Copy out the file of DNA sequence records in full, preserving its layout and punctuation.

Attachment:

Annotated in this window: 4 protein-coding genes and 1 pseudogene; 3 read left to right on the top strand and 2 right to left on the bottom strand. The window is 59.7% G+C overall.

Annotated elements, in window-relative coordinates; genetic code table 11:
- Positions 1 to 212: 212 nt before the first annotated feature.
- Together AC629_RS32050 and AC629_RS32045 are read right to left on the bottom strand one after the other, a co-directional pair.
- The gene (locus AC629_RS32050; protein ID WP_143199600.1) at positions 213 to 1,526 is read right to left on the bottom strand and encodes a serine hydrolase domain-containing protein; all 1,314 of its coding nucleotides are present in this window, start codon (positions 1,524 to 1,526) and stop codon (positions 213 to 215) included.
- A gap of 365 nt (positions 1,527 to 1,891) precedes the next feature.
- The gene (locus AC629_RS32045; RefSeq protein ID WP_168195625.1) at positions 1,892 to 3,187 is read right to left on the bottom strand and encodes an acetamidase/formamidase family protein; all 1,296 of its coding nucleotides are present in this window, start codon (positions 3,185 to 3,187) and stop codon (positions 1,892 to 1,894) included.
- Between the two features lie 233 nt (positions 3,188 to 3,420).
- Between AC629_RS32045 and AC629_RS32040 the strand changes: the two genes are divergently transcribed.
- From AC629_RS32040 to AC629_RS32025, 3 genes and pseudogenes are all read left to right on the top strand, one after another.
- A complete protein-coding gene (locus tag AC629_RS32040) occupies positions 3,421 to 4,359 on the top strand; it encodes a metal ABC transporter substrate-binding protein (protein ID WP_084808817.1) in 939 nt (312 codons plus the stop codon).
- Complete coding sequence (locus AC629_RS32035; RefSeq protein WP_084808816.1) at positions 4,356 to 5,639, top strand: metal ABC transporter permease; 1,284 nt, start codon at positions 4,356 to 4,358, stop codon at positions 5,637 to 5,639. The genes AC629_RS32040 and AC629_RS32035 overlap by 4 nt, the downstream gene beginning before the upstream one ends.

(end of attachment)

Annotated in this window: 4 protein-coding genes and 1 pseudogene; 3 read left to right on the top strand and 2 right to left on the bottom strand. The window is 59.7% G+C overall.

Annotated elements, in window-relative coordinates; genetic code table 11:
- Positions 1 to 212: 212 nt before the first annotated feature.
- Together AC629_RS32050 and AC629_RS32045 are read right to left on the bottom strand one after the other, a co-directional pair.
- The gene (locus AC629_RS32050; protein ID WP_143199600.1) at positions 213 to 1,526 is read right to left on the bottom strand and encodes a serine hydrolase domain-containing protein; all 1,314 of its coding nucleotides are present in this window, start codon (positions 1,524 to 1,526) and stop codon (positions 213 to 215) included.
- A gap of 365 nt (positions 1,527 to 1,891) precedes the next feature.
- The gene (locus AC629_RS32045; RefSeq protein ID WP_168195625.1) at positions 1,892 to 3,187 is read right to left on the bottom strand and encodes an acetamidase/formamidase family protein; all 1,296 of its coding nucleotides are present in this window, start codon (positions 3,185 to 3,187) and stop codon (positions 1,892 to 1,894) included.
- Between the two features lie 233 nt (positions 3,188 to 3,420).
- Between AC629_RS32045 and AC629_RS32040 the strand changes: the two genes are divergently transcribed.
- From AC629_RS32040 to AC629_RS32025, 3 genes and pseudogenes are all read left to right on the top strand, one after another.
- A complete protein-coding gene (locus tag AC629_RS32040) occupies positions 3,421 to 4,359 on the top strand; it encodes a metal ABC transporter substrate-binding protein (protein ID WP_084808817.1) in 939 nt (312 codons plus the stop codon).
- Complete coding sequence (locus AC629_RS32035; RefSeq protein WP_084808816.1) at positions 4,356 to 5,639, top strand: metal ABC transporter permease; 1,284 nt, start codon at positions 4,356 to 4,358, stop codon at positions 5,637 to 5,639. The genes AC629_RS32040 and AC629_RS32035 overlap by 4 nt, the downstream gene beginning before the upstream one ends.